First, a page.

You may have heard that five-time Grand Slam champion and former Wimbledon winner Martina Hingis admitted last week that she’s been accused of testing positive for cocaine at Wimbledon. She also announced her retirement from professional tennis.
Hingis lost in the third round of that Wimbledon tourney, 6-4, 6-2, to Laura Granville. She lost in the third round of the U.S. Open, and hasn’t played since her second-round loss to Peng Shuai of China in Beijing on Sept. 19.
The retirement was announced last week during a press conference. The 27-year-old Swiss player said she was accused by “an outsource testing company” of using cocaine at the prestigious tourney in Great Britain this summer. She said she was “shocked and appalled” when she learned that her urine sample tested positive after her loss to Granville.
After the initial test, Hingis said she underwent a privately arranged hair test, which came back negative for cocaine. However, the official backup “B” sample test on her Wimbledon urine sample tested positive.
The amount of time and energy it would take to fight the charges led to the decision to retire. Hingis also alluded to the fact that tennis is largely a young woman’s game, and her body is tiring of the strain.
This all happened last week. On Monday, however, word came out that Hingis may be backpedaling on not fighting the drug charges.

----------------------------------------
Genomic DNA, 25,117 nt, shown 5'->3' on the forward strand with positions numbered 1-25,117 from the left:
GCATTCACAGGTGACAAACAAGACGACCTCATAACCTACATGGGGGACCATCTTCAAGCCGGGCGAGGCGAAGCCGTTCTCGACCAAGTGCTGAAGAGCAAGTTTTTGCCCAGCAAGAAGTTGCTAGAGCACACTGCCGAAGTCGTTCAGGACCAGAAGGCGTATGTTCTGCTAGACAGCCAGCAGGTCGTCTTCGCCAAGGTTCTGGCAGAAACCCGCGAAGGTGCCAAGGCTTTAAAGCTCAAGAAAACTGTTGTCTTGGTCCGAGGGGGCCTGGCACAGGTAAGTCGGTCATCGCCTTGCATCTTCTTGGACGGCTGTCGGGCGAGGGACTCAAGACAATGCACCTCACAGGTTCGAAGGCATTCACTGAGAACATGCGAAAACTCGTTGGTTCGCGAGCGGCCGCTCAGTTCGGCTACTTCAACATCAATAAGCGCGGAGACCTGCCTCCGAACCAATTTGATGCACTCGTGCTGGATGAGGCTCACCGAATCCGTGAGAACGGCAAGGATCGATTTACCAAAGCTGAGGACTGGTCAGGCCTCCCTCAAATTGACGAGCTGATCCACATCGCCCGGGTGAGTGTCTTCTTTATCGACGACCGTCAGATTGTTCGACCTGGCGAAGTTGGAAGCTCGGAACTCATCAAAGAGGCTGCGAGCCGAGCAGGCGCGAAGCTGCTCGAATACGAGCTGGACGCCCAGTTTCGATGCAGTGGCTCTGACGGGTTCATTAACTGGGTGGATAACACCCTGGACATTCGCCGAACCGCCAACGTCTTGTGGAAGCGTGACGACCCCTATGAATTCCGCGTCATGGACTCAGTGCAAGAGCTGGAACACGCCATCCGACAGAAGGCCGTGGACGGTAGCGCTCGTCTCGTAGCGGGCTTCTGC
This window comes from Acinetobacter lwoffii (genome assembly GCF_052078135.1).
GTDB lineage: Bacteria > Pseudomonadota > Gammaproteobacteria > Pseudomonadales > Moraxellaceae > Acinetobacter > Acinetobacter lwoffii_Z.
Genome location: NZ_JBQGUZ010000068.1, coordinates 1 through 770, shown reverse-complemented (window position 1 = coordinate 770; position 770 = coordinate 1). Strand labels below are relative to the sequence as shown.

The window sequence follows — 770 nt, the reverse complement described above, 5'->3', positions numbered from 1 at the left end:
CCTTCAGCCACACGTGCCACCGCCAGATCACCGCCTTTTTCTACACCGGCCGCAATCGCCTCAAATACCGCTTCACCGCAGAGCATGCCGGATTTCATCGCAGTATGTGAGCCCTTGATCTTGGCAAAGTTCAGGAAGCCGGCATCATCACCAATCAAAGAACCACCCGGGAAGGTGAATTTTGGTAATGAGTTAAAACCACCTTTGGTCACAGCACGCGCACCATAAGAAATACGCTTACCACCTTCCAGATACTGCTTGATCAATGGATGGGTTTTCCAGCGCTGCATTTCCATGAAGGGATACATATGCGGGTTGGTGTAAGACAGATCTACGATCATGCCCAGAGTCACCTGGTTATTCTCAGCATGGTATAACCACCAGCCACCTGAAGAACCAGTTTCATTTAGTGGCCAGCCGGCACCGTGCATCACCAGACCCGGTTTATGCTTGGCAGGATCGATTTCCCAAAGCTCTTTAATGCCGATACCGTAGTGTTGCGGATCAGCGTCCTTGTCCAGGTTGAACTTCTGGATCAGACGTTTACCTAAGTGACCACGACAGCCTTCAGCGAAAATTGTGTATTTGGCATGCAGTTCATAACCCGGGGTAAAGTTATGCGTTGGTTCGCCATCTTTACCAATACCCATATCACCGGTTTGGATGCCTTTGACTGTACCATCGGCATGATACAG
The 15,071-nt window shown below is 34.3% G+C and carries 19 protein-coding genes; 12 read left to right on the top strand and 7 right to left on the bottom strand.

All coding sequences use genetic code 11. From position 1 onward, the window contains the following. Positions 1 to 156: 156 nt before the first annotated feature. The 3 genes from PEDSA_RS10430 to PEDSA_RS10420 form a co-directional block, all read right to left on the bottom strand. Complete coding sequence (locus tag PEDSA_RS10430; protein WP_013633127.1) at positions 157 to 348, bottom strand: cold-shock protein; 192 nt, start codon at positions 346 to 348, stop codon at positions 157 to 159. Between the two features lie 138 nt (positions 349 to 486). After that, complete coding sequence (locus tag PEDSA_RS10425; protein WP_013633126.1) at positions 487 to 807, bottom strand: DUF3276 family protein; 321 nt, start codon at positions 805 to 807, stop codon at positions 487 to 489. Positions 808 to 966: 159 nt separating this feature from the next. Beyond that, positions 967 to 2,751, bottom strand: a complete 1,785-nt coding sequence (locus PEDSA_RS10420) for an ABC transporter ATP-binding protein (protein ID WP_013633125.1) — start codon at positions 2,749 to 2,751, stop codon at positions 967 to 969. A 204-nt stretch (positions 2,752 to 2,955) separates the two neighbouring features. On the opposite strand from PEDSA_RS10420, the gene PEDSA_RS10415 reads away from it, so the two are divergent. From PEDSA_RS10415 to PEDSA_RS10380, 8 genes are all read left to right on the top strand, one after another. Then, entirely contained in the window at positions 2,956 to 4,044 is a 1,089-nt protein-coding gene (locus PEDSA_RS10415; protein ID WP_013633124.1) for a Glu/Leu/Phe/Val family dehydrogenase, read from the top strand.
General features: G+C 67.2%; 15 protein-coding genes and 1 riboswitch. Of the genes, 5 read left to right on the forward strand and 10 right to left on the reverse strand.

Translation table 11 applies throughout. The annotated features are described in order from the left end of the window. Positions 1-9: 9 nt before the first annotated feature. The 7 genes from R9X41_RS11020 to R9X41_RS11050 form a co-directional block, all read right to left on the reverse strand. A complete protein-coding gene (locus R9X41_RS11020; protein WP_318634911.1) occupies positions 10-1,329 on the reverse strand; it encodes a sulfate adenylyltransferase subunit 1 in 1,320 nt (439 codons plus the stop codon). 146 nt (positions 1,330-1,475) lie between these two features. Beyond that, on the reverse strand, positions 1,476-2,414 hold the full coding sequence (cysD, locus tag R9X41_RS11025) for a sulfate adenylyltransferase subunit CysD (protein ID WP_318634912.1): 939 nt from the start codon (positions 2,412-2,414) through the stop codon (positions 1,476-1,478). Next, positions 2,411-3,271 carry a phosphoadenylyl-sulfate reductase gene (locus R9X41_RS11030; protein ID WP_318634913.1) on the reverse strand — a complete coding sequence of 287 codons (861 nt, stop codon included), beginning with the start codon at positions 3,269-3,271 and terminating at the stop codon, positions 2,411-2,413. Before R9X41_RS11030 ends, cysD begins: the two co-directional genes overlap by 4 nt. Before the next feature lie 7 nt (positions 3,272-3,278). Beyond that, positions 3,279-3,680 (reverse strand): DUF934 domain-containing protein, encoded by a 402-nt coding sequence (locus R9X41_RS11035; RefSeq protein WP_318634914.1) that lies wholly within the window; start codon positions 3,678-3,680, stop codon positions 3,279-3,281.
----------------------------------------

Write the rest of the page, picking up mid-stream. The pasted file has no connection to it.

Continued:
Despite her claims of not wanting this whole business hanging over her head for years, it appears the World Tennis Association may be in damage control mode. WTA Tour chief Larry Scott told BBC Radio Five Live that he has all expectations that Hingis will fight to clear her name.
Scott is looking at reasons why Hingis may have tested positive.
Someone spiked her drink with blow, and she had no idea? Not leveling any accusations here, but one would think that if one’s drink contained cocaine, certainly not a benign drug, one would notice. Especially one with a fine-tuned athlete’s body.
Scott concluded, however, “The burden of proof is on the athlete to prove their [sic] innocence.”
There will undoubtedly be more to come on this matter, but as for herself, Hingis said, “I believe I am absolutely, 100 percent innocent.”
Yikes, shades of O.J. there. She could’ve chosen those last words a bit more carefully.